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Teachers: Citizenship: Criminal justice system

Last Updated: Tuesday November 22 2005 14:56 GMT

Curfews


Citizenship 11-14/KS3/Levels E&F
Crime and justice

Overview


Curfews are spreading across the UK. The Anti-Social Behaviour Act has made it easier for the police to use this approach.

Teaching Ideas

1. Learning aims

  • How curfews are set up in the UK
  • That negotiating acceptable behaviour is difficult as it is a subjective term
2. Short activity
    Read out this news story about a curfew in a Cumbrian market town:

    Then talk through the following points with the class:

  • Do they know what a curfew is?
  • How do they feel about the fact that the age limit has been set at 16?
  • What are the benefits of a curfew?
  • Which groups in society will gain the most?
  • What are the problems of a curfew?
  • Which groups will be the biggest 'losers' where curfews are brought in?

3. Main activity

    [A] Role play - assign members of the group the following roles:
    - Pensioners
    - Police officers
    - Local councillors
    - Youth club workers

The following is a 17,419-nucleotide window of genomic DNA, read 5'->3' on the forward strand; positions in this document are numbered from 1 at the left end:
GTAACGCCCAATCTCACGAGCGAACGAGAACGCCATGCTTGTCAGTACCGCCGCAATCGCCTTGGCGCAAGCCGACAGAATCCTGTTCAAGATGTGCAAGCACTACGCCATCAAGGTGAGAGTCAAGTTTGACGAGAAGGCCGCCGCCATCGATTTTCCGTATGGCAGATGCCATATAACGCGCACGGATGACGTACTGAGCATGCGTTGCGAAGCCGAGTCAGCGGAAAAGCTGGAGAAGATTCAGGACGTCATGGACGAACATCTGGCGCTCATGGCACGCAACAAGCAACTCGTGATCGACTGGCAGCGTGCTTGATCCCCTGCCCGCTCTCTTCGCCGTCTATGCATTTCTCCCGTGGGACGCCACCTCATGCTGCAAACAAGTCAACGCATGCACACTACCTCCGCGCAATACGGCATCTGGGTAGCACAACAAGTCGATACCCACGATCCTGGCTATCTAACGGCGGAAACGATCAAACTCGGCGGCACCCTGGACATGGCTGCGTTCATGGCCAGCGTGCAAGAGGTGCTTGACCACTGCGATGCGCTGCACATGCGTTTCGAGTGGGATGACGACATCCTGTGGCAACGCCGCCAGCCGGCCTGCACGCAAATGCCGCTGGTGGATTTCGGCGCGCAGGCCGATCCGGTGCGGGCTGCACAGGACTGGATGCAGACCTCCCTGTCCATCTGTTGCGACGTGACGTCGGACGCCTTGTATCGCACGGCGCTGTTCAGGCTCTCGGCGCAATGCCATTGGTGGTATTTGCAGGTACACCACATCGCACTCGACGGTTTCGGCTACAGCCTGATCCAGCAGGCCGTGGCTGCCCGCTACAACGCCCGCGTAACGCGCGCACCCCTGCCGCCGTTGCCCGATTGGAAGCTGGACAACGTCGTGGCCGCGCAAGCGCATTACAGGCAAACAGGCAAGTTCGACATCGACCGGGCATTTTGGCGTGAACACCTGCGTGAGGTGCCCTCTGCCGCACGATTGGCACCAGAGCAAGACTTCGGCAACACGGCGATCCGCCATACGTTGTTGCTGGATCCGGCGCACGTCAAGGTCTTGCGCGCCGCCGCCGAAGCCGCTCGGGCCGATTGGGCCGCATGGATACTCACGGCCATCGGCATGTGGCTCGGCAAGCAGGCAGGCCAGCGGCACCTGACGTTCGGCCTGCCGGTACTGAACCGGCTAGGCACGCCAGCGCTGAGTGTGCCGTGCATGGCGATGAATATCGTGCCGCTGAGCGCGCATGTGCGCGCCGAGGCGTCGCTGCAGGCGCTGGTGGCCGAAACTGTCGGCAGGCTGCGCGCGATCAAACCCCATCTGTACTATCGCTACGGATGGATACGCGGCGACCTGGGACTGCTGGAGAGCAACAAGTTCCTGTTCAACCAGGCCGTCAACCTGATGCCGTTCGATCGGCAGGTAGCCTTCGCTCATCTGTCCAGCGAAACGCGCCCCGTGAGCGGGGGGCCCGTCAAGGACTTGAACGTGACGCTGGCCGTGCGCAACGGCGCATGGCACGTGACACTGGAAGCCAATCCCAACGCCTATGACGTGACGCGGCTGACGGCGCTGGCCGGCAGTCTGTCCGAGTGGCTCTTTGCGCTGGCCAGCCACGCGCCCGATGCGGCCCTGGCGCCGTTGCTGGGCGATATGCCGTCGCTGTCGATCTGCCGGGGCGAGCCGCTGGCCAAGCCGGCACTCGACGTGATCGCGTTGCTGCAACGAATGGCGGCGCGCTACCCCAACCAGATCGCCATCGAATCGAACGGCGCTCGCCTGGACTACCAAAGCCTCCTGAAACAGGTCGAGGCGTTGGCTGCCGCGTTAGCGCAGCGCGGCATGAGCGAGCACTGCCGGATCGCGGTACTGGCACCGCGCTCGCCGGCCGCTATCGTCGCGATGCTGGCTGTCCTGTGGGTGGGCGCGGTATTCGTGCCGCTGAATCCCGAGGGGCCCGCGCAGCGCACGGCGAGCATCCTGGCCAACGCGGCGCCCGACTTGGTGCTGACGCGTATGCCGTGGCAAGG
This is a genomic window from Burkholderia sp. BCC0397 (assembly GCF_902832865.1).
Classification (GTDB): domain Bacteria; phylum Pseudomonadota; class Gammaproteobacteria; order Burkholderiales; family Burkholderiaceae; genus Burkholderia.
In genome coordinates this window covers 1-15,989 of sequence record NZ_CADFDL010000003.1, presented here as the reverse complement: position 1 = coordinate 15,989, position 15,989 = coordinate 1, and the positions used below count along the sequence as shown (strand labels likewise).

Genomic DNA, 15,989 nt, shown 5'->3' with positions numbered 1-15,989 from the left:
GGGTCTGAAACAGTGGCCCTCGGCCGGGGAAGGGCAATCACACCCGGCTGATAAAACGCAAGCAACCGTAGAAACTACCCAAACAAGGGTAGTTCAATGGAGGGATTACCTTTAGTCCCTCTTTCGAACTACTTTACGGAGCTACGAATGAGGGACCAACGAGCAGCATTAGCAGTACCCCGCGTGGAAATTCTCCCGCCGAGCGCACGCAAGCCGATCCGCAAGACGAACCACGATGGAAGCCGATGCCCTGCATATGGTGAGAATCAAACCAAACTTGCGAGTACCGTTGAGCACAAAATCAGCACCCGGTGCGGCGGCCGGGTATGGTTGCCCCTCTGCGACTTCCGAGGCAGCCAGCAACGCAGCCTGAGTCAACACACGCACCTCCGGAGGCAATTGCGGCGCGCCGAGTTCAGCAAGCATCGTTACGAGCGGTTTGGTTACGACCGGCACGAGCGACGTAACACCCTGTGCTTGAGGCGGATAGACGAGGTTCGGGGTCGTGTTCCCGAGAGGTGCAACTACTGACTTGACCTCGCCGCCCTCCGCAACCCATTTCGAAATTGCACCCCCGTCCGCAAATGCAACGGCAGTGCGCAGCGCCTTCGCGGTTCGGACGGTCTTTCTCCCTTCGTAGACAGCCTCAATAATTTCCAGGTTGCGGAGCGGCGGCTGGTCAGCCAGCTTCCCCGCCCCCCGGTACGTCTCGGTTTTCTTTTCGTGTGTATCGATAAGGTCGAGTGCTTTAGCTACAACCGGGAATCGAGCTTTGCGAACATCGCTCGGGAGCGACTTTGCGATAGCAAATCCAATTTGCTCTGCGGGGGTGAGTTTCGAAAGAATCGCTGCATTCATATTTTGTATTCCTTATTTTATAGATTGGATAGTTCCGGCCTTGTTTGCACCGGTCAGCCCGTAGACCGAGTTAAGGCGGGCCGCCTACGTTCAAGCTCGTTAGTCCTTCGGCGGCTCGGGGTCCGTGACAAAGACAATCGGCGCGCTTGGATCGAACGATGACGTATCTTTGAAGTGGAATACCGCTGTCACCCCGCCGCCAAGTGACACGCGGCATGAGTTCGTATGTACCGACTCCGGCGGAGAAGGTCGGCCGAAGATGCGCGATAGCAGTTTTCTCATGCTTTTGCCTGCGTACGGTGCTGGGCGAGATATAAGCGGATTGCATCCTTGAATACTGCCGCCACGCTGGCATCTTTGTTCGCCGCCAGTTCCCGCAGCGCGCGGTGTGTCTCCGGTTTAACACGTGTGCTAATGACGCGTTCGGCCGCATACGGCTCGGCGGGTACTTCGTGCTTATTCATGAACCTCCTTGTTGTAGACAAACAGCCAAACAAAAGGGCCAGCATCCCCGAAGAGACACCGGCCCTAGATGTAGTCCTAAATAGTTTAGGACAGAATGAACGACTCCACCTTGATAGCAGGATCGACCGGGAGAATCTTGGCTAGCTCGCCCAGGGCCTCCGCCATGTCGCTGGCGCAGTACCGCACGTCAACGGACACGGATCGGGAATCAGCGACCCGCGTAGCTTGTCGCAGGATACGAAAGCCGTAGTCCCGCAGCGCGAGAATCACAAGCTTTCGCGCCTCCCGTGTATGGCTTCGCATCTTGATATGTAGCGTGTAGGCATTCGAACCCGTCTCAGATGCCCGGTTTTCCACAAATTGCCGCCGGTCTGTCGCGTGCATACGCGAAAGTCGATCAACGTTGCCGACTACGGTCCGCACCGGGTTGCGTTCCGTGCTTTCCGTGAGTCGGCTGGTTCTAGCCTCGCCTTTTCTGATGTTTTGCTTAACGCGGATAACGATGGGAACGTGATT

- Shop keepers
    - Young people

    [B] In groups negotiate a code of acceptable behaviour for young people on the streets in your local area. The objective is to let young people enjoy some freedom but to make other groups feel safer and less threatened on the street. here are some suggestions:
    - Size of groups you can hang out in
    - The way hooded tops are worn
    - Where you can be on the streets
    - Where groups shouldn't meet up
    - What about underage drinkers
    - Preventing vandalism
    - Protection from muggers
    - How can criminals be identified

    [C] Bring the group back together and vote on some of the proposals they have come up with.

4. Extension activity 5. Plenary
    Recap on the main teaching points. Why is it hard to negotiate a change that will involve some winners and some losers?
6. Teachers' Background
  • 70% of all crimes that affect ordinary people are committed by a small number of young men - almost all of whom began offending in their teens.

    The options for dealing with young offenders are chosen from a scale linked to the severity of the crimes committed, they include;

  • Prevention schemes - the teams organise activities and supervision to keep the children away from drugs and criminality.

  • Community sentences - includes a meeting between victim and criminal or an order to carry out work to repair damage done. More than 5,000 reparation orders have been made since June 2000.

  • Intensive supervision - full surveillance of the offender through electronic tagging and personal visits.

  • Custody and training - in the year to March 2001 approximately 6,600 young offenders ended up on a Detention and Training Order (DTO) which aims to punish and rehabilitate in equal measure. A DTO can last between four and 24 months with half the time spent in custody and the remaining half in community rehabilitation.

  • Anti-social behaviour orders:

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